Man, that #14 sure does look nice tucking the ball in the backfield.
As much as we’d like to daydream about how Malik Willis could be Nick Marshall should he be called upon to lead the offense, it’s an extremely small sample size. and you would be doing Nick Marshall a disservice by flippantly saying Willis can be him. Marshall, with all his success as an option quarterback, developed into a solid passer, and it’s not clear that Malik will be that yet. Could he? Maybe, but we’ve only seen him throw 7 career passes, and nothing about reports from practices have made you think he’s a superstar ready to burst. And, let me be clear, Nick Marshall was a superstar, and by my eye the third best Auburn quarterback of all time.
Still, Malik will be getting the first chance at the starting gig in 2019 assuming Stidham goes to the draft.
I won’t spend too much time on these guys, seeing as they should have a minimal effect on the 2018 season.
A big time signee out of last year’s class, Joey Gatewood is a physical talent at quarterback. At 6-5, 237, the true freshman is going to draw comparisons to everyone’s favorite Auburn quarterback. On the flip side, he is more than a little raw. As good of a runner as he is, Gatewood played several positions in high school, and excelled at all of them, but it limited his growth as a quarterback. While it’s unlikely he sees much time on the field this season, Chip Lindsey and Co. may develop a small package for him to take advantage of the new redshirt rule. This is pure speculation, but if the Wildcat isn’t working well after several of he other candidates have had a try (Cox, Whitlow, etc.), I wouldn’t be shocked to see Gatewood step into the role later in the year.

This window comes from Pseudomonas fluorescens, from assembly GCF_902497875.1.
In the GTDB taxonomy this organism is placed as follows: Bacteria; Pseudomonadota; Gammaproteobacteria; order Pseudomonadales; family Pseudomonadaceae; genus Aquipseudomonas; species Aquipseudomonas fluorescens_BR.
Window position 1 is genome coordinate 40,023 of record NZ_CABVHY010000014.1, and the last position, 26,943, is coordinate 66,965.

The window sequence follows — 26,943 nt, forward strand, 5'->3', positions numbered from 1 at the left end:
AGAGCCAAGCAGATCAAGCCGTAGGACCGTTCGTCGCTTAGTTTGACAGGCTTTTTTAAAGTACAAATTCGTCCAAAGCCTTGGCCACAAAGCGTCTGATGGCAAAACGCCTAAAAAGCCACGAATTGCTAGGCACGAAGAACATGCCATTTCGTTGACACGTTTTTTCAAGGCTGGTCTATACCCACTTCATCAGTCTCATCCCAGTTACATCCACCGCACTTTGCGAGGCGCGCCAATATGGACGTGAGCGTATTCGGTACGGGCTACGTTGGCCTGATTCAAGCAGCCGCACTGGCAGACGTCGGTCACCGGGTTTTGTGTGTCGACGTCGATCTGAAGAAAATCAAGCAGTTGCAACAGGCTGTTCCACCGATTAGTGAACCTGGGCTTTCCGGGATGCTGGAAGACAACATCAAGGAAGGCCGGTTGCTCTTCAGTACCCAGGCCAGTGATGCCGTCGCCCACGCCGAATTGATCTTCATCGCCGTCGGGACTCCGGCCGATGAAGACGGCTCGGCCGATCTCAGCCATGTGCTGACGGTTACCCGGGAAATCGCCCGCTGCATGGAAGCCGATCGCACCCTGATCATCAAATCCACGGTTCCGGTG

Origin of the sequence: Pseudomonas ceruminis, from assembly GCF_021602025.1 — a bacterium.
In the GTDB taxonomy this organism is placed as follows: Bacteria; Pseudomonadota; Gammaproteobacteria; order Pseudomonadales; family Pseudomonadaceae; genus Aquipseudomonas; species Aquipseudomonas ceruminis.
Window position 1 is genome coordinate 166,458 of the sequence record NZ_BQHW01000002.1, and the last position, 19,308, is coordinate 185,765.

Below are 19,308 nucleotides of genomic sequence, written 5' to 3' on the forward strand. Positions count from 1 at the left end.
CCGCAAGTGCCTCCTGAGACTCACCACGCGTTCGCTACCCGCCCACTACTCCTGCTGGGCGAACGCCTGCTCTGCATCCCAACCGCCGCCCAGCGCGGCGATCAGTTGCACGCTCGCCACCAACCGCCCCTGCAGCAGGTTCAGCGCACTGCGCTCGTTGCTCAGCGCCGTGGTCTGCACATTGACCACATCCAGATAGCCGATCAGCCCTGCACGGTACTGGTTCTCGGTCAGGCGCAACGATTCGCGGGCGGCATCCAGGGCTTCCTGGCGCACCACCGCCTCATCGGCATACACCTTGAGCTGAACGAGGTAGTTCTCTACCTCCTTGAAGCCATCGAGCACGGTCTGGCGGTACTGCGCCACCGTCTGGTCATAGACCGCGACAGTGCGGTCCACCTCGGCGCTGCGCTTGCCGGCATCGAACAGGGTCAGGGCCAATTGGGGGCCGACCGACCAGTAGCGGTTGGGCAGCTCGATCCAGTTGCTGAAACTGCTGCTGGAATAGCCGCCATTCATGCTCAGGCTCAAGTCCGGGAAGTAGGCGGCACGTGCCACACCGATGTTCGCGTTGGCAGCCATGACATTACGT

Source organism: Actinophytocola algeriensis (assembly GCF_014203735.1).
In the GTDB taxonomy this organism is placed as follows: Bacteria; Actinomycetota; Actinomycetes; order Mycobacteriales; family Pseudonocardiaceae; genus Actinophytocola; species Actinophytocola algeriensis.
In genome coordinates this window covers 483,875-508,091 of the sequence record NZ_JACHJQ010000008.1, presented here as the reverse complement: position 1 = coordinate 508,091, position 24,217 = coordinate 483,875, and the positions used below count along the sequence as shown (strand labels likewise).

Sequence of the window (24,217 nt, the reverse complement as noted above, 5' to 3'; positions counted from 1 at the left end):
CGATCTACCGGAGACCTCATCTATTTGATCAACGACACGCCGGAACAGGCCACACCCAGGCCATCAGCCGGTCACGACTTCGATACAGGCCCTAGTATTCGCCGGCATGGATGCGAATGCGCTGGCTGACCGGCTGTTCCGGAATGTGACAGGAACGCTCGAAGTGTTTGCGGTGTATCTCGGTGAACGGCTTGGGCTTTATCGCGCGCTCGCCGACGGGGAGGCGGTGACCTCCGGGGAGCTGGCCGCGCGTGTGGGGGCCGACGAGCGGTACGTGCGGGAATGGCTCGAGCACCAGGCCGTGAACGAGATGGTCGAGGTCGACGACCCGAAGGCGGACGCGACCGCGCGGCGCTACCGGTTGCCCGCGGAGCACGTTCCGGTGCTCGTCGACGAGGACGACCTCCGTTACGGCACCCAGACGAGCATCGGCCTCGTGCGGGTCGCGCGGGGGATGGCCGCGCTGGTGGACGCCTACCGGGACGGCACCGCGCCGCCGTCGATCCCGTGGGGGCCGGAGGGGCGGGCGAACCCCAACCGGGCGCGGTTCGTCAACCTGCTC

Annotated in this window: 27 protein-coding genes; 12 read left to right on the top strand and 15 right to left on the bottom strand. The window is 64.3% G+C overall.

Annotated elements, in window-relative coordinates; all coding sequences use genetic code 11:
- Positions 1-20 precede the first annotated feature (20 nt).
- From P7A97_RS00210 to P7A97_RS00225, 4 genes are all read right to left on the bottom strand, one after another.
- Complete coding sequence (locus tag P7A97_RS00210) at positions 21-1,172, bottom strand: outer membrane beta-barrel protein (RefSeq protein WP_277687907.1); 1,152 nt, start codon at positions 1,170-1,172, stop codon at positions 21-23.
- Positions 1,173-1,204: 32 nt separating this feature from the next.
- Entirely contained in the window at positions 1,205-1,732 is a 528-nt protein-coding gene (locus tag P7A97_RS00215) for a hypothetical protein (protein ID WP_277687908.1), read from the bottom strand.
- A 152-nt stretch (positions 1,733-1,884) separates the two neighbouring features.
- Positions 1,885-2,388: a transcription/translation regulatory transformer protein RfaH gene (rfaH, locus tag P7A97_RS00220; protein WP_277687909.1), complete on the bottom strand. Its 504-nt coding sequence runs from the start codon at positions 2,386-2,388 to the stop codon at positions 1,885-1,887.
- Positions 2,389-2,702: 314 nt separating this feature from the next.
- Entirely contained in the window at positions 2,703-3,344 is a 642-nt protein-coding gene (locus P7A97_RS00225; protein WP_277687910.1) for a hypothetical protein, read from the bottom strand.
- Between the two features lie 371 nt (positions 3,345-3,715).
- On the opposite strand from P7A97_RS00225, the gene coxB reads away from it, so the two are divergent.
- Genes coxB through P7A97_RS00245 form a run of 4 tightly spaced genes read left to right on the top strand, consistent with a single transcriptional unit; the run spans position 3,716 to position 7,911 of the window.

Another true freshman who will probably redshirt, Cord Sandberg took the Brandon Weeden route to becoming a quarterback. Sandberg spent the last several years playing minor league baseball with the Phillies organization. Despite being a 3rd round draft pick in 2014, the Bradenton FL native never seemed to hit his stride, with a career .243/.298/.348. The 23 year-old lefty decided to come back to football this summer, and saw a likely QB battle to compete in for 2019 at Auburn. I highly doubt we’ll see him in any significant role this season, but as we’ve found out in year’s past, you can never have enough depth at quarterback.
THE FORMER WALK-ON
The senior leader in the quarterback room, Devin Adams, received a scholarship last week for the hard work he’s put in to this program over the last two years after he walked on from Mississippi Delta Community College. Adams ran the Tigers’ scout team in 2016, and even saw a bit of game action last season where he completed a pass and rushed for six yards against Georgia Southern. While I don’t anticipate seeing him play much this season, he certainly has been a great pickup for Auburn out of JUCO. Congrats on the scholarship, Devin!